The following translation is an excerpt from Italian wine writer Alessandro Franceschini’s “Pillole di Barbera,” published earlier this week by LaVINIum.com. Translation by VinoWire.
During the four days devoted to tastings blind and otherwise, the favorite sport of nearly everyone who attended Barbera Meeting — journalists, bloggers, and buyers — was that of mercilessly searching out and mocking public enemy number one: barrique. Until not so long ago, if you dared to challenge the trilogy of new wood, black tar color, and sweet, overflowing super fruit, they would call you crazy. Today, if you don’t dare to question its wisdom, they’ll tell you that you don’t know a thing about wine. The thought of pondering the wine, attempting to move beyond the wood to understand whether or not the overall architecture of the wine makes sense, seems to have become a futile exercise.
Barbera is out of style, at least in Italy. And it’s been this way for a few years now. And my impression is that this is the case even more so, after tasting nearly 200 wines at Barbera Meeting and pretending that such a number is sufficient to evaluate three enormous appellations as large as the townships they cover. Over the course of four days of tasting, there were plenty of dark, tight, and (we might as well say it) woody wines. Sometimes the wines were simply boring. But in many cases, luckily, the wines were reasonable and some were genuinely good. There was once a time, not so long ago, when people looked for wines you could spread on toast. Today, it appears that everything has changed. Barbera, the color of tar, with vanilla flavors and powerful alcohol, seems to be out, outdated, and passé. As a result, Barbera continues to fall behind the times. Pretty much everywhere, something has changed and continues to change but they don’t seem to have figure this out around here, at least not in significant numbers as in other Italian appellations recently sampled. An analysis of the reasons behind this swerve will surely fill thick volumes on the subject of marketing and will be the subject of intense debate. But we’ll just have to wait to understand what has happened.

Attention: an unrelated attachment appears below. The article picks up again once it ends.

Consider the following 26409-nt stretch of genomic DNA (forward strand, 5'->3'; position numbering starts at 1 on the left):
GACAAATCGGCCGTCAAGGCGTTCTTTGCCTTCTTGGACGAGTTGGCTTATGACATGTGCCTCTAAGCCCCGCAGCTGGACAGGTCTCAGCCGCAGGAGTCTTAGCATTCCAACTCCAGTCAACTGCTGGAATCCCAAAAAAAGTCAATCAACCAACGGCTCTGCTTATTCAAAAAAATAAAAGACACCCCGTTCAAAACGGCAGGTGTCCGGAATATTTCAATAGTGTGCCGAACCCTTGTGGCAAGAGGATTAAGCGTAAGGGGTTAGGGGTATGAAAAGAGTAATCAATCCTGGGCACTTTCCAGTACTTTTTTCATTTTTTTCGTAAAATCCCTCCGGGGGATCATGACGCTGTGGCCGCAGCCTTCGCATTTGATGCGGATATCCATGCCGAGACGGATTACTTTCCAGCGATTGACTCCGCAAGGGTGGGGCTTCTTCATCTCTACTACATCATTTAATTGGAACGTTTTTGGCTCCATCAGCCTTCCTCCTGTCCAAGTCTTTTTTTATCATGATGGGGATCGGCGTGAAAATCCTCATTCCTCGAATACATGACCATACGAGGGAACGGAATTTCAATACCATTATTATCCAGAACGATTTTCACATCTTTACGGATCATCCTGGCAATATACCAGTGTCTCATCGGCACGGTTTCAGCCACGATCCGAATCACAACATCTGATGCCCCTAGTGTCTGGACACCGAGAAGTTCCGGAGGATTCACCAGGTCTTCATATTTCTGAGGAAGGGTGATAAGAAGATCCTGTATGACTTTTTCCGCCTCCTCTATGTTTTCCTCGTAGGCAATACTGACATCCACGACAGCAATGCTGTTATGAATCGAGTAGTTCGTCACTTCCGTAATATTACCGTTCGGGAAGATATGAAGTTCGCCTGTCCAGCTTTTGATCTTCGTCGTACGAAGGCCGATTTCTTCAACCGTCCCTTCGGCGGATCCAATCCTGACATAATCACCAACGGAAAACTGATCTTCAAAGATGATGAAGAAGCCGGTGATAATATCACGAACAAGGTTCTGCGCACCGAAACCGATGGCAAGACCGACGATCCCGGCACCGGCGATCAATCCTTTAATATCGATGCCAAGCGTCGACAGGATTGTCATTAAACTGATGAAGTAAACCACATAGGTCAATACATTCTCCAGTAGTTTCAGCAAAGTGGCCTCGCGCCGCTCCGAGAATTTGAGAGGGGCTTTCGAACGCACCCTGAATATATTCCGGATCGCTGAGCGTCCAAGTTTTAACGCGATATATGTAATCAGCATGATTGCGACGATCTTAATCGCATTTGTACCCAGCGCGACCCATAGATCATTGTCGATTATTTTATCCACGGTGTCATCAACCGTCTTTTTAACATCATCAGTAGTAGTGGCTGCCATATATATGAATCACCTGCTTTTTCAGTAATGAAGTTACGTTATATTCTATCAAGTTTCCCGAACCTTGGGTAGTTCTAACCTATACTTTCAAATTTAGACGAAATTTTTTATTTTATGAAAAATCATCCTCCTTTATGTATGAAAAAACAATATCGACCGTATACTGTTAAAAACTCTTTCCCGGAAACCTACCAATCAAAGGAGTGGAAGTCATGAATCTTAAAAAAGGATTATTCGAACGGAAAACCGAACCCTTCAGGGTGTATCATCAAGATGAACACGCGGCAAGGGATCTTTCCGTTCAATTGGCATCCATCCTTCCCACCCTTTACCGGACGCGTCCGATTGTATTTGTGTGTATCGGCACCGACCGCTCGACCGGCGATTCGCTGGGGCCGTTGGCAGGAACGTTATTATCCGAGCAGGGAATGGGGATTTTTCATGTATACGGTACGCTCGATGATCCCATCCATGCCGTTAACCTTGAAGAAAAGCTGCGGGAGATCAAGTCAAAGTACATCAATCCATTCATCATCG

But there is also the risk of falling into extremism here. I heard some of my colleagues ask, angered to the point that you’d think their questions were a matter of personal injury, why is that certain Barberas had 14% alcohol? Such questions are senseless. There’s no point in underlining the fact that alcohol is simply one component of wine, a fundamental element, no doubt, but not the only one. There are wines with 15% alcohol but when they are well balanced they can be just as stunning. At the same rate, wines with 11% alcohol can be annoyingly pungent on the nose. Certain colleagues of mine asked, but why are you aging this wine for two years in barrique? This is another senseless question. Why? Just try the wines of Iuli, a young producer form Monferrato. Many of his Barberas are aged for more than two years in small cask. But they show no pointless toasty notes on the nose? Nada, zip. Why is this? How do we explain this? The answer lies in the fact that we are talking about the container and not the contents. Such conversations are as boring as wines devastated by wood.